This research aims to explore the meaning of, and identity associated with hospitals among its stakeholders, and providing pathways for effective branding for hospitals. What is the identity and meaning of hospitals among its stakeholders (staff, patients, community)? How hospitals compare with each other? Why certain hospitals (Starship, Greenlane) are more effective in creating a successful brand image compared to others?
The programme, recording link and a description of our events are available by clicking on the blue buttons below.
Several researchers from various departments in the Business School have indicated their willingness to pursue cross-disciplinary funding opportunities in health-related topics. Below is a list of potential collaborators (presented in alphabetical order) and their areas of expertise in alphabetical order of surname:
Emeritus Professor Peter Davis
Research interests and experience: Sociology of health including health inequalities, public policy (including health policy and health services research), and research methodology, especially indicator development, statistical techniques, and survey practice.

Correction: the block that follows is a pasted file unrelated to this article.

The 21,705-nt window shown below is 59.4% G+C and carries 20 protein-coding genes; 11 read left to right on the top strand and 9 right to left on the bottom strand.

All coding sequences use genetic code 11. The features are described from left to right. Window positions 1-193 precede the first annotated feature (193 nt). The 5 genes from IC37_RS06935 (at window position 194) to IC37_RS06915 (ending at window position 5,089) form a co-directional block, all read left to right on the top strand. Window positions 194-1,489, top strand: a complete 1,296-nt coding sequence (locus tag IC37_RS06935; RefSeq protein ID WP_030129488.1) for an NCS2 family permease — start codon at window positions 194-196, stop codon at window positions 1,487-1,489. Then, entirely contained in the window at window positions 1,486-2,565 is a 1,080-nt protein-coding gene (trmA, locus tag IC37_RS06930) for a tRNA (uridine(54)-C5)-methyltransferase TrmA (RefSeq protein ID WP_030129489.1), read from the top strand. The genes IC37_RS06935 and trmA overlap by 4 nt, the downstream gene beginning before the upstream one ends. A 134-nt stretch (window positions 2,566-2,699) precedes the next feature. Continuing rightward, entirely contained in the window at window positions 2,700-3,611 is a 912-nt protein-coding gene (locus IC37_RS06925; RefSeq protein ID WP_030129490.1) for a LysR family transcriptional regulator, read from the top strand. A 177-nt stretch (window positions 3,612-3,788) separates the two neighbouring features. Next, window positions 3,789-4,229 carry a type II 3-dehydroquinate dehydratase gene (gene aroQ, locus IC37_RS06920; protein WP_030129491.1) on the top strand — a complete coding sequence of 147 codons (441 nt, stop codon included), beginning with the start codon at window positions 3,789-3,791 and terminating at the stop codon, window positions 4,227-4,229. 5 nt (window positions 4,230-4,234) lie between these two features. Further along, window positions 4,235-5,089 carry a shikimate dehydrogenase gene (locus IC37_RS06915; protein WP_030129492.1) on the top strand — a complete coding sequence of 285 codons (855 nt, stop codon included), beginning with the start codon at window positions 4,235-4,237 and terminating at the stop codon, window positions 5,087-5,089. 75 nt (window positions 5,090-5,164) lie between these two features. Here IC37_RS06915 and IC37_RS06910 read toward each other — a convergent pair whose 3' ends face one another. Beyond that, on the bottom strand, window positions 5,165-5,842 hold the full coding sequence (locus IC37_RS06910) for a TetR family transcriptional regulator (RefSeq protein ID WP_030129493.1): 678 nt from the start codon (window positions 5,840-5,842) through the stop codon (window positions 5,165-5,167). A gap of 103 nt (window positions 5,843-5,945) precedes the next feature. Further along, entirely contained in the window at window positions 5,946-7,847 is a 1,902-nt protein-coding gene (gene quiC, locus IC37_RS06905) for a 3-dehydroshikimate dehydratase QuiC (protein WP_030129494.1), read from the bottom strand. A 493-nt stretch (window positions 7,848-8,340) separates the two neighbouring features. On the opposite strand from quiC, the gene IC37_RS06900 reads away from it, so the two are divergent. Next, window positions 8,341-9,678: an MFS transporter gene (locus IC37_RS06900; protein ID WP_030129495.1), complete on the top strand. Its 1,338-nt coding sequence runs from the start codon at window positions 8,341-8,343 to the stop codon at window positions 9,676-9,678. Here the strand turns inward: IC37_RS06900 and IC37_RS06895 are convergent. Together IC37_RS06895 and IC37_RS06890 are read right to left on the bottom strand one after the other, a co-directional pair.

As well as an Emeritus Professor in Population Health and Social Science Peter is an Honorary Professor in the Department of Statistics at The University of Auckland. As a result of completing a two-year James Cook Fellowship funded by the Royal Society of New Zealand in 2017, Peter co-authored with Roy Lay-Yee a monograph ‘Simulating Societal Change: Counterfactual Modelling for Social and Policy Inquiry’ published by Springer (2019). Peter was founding director of the COMPASS (Centre of Methods and Policy Application in the Social Sciences) Research Centre and held cross-appointments in the Department of Statistics and in the School of Population Health from the time of his appointment as Professor of the Sociology of Health and Well-being in 2004 until his retirement in 2017. Peter has a Google Scholar (GS) H score of 44, and his GS list of publications can be found here.